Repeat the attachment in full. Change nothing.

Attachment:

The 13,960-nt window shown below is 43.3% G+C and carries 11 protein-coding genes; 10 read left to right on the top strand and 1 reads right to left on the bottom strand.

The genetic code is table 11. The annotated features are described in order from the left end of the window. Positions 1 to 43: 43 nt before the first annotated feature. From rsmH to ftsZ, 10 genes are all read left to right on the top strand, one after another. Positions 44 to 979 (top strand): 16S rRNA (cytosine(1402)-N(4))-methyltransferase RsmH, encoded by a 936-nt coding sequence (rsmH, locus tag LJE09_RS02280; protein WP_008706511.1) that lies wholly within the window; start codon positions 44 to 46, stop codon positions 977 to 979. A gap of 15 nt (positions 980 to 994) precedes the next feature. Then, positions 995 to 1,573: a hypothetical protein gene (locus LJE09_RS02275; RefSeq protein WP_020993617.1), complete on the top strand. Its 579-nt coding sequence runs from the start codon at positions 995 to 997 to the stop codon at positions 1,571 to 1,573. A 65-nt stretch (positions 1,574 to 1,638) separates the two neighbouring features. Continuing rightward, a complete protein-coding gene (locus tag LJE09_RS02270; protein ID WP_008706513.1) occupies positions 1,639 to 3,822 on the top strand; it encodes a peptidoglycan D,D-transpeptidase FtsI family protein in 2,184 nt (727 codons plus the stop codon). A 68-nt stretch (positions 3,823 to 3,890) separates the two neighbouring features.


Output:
The 13,960-nt window shown below is 43.3% G+C and carries 11 protein-coding genes; 10 read left to right on the top strand and 1 reads right to left on the bottom strand.

The genetic code is table 11. The annotated features are described in order from the left end of the window. Positions 1 to 43: 43 nt before the first annotated feature. From rsmH to ftsZ, 10 genes are all read left to right on the top strand, one after another. Positions 44 to 979 (top strand): 16S rRNA (cytosine(1402)-N(4))-methyltransferase RsmH, encoded by a 936-nt coding sequence (rsmH, locus tag LJE09_RS02280; protein WP_008706511.1) that lies wholly within the window; start codon positions 44 to 46, stop codon positions 977 to 979. A gap of 15 nt (positions 980 to 994) precedes the next feature. Then, positions 995 to 1,573: a hypothetical protein gene (locus LJE09_RS02275; RefSeq protein WP_020993617.1), complete on the top strand. Its 579-nt coding sequence runs from the start codon at positions 995 to 997 to the stop codon at positions 1,571 to 1,573. A 65-nt stretch (positions 1,574 to 1,638) separates the two neighbouring features. Continuing rightward, a complete protein-coding gene (locus tag LJE09_RS02270; protein ID WP_008706513.1) occupies positions 1,639 to 3,822 on the top strand; it encodes a peptidoglycan D,D-transpeptidase FtsI family protein in 2,184 nt (727 codons plus the stop codon). A 68-nt stretch (positions 3,823 to 3,890) separates the two neighbouring features.